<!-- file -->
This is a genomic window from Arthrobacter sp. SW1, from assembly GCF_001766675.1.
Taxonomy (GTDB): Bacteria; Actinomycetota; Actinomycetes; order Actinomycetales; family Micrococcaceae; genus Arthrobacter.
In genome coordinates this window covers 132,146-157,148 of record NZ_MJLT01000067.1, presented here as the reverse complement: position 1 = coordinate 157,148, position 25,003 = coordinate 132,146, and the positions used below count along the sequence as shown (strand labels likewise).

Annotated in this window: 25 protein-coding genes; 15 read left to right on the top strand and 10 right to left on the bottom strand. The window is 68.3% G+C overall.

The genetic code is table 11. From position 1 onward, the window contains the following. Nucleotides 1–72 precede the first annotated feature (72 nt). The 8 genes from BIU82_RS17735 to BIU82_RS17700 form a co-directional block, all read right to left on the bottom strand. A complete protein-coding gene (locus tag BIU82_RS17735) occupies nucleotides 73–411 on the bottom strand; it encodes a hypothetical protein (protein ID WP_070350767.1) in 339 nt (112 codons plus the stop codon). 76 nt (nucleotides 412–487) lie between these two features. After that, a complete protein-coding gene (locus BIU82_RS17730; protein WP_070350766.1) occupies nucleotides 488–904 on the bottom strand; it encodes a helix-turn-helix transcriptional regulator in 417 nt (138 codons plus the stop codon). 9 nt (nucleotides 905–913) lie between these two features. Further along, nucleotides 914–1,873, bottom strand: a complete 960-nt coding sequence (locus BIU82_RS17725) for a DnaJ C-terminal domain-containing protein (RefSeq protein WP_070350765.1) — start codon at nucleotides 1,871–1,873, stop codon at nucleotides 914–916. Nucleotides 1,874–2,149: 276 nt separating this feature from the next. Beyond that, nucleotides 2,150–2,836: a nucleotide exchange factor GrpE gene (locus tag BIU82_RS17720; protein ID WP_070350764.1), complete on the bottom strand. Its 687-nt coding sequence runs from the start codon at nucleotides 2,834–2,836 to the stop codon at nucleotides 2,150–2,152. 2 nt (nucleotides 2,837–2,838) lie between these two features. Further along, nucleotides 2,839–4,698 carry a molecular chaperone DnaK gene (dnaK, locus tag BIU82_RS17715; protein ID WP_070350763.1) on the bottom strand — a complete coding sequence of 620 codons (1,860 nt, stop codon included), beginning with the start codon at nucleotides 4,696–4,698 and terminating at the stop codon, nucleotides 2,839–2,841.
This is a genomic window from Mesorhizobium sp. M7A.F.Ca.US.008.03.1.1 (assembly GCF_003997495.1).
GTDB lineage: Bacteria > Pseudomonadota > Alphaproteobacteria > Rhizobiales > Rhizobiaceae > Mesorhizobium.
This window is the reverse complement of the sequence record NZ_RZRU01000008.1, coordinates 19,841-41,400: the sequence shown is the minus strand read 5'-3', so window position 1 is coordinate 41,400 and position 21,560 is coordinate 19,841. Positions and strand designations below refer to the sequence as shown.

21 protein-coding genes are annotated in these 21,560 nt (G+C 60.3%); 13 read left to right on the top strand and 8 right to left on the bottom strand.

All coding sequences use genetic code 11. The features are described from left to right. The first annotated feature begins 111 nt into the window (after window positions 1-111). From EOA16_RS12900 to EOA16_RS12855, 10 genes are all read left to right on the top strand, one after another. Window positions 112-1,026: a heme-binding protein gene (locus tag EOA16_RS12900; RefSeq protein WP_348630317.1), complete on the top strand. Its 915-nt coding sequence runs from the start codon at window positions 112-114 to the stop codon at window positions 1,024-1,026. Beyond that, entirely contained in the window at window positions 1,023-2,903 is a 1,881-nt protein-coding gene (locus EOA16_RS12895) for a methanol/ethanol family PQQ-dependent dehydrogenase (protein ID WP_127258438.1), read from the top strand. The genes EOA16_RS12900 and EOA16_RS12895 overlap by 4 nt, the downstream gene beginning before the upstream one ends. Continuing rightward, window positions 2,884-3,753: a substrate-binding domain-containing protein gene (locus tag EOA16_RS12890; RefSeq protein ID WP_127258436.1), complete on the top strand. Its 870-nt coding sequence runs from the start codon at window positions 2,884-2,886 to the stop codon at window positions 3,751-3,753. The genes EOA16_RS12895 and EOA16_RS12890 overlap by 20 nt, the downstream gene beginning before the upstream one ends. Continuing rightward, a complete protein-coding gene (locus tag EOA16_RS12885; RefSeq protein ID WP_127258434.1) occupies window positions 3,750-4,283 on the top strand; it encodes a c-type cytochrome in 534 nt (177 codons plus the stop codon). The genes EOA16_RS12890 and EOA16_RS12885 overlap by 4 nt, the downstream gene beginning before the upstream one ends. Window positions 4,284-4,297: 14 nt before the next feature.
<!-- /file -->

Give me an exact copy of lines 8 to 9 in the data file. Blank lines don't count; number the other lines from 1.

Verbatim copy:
This window is the reverse complement of the sequence record NZ_RZRU01000008.1, coordinates 19,841-41,400: the sequence shown is the minus strand read 5'-3', so window position 1 is coordinate 41,400 and position 21,560 is coordinate 19,841. Positions and strand designations below refer to the sequence as shown.

21 protein-coding genes are annotated in these 21,560 nt (G+C 60.3%); 13 read left to right on the top strand and 8 right to left on the bottom strand.